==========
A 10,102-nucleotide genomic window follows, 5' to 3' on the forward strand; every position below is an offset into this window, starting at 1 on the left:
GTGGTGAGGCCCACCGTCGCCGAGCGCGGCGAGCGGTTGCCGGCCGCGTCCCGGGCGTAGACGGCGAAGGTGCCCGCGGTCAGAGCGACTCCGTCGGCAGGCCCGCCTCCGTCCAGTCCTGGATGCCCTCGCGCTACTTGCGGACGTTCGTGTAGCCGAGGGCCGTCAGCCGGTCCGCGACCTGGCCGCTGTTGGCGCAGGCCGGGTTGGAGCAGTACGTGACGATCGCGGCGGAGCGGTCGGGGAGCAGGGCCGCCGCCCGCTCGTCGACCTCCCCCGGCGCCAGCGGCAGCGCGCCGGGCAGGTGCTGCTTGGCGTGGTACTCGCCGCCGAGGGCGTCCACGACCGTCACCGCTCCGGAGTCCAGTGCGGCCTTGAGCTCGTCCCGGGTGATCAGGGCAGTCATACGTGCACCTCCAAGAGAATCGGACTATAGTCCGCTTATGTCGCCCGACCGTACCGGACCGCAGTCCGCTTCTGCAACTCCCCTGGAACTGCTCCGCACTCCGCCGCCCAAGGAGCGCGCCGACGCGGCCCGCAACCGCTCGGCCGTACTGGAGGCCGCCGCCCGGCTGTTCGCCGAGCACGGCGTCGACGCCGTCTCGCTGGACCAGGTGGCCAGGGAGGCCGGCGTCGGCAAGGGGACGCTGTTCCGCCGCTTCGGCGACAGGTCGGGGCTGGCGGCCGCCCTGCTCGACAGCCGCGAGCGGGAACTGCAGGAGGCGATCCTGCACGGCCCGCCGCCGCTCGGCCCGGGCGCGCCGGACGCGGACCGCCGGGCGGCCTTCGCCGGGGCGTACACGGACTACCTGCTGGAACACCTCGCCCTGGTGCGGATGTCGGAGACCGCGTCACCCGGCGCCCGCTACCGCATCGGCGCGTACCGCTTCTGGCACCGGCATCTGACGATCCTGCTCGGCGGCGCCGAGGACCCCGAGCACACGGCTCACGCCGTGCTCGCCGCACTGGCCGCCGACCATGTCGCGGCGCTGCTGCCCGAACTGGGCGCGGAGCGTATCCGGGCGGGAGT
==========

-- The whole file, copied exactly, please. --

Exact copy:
A 10,102-nucleotide genomic window follows, 5' to 3' on the forward strand; every position below is an offset into this window, starting at 1 on the left:
GTGGTGAGGCCCACCGTCGCCGAGCGCGGCGAGCGGTTGCCGGCCGCGTCCCGGGCGTAGACGGCGAAGGTGCCCGCGGTCAGAGCGACTCCGTCGGCAGGCCCGCCTCCGTCCAGTCCTGGATGCCCTCGCGCTACTTGCGGACGTTCGTGTAGCCGAGGGCCGTCAGCCGGTCCGCGACCTGGCCGCTGTTGGCGCAGGCCGGGTTGGAGCAGTACGTGACGATCGCGGCGGAGCGGTCGGGGAGCAGGGCCGCCGCCCGCTCGTCGACCTCCCCCGGCGCCAGCGGCAGCGCGCCGGGCAGGTGCTGCTTGGCGTGGTACTCGCCGCCGAGGGCGTCCACGACCGTCACCGCTCCGGAGTCCAGTGCGGCCTTGAGCTCGTCCCGGGTGATCAGGGCAGTCATACGTGCACCTCCAAGAGAATCGGACTATAGTCCGCTTATGTCGCCCGACCGTACCGGACCGCAGTCCGCTTCTGCAACTCCCCTGGAACTGCTCCGCACTCCGCCGCCCAAGGAGCGCGCCGACGCGGCCCGCAACCGCTCGGCCGTACTGGAGGCCGCCGCCCGGCTGTTCGCCGAGCACGGCGTCGACGCCGTCTCGCTGGACCAGGTGGCCAGGGAGGCCGGCGTCGGCAAGGGGACGCTGTTCCGCCGCTTCGGCGACAGGTCGGGGCTGGCGGCCGCCCTGCTCGACAGCCGCGAGCGGGAACTGCAGGAGGCGATCCTGCACGGCCCGCCGCCGCTCGGCCCGGGCGCGCCGGACGCGGACCGCCGGGCGGCCTTCGCCGGGGCGTACACGGACTACCTGCTGGAACACCTCGCCCTGGTGCGGATGTCGGAGACCGCGTCACCCGGCGCCCGCTACCGCATCGGCGCGTACCGCTTCTGGCACCGGCATCTGACGATCCTGCTCGGCGGCGCCGAGGACCCCGAGCACACGGCTCACGCCGTGCTCGCCGCACTGGCCGCCGACCATGTCGCGGCGCTGCTGCCCGAACTGGGCGCGGAGCGTATCCGGGCGGGAGT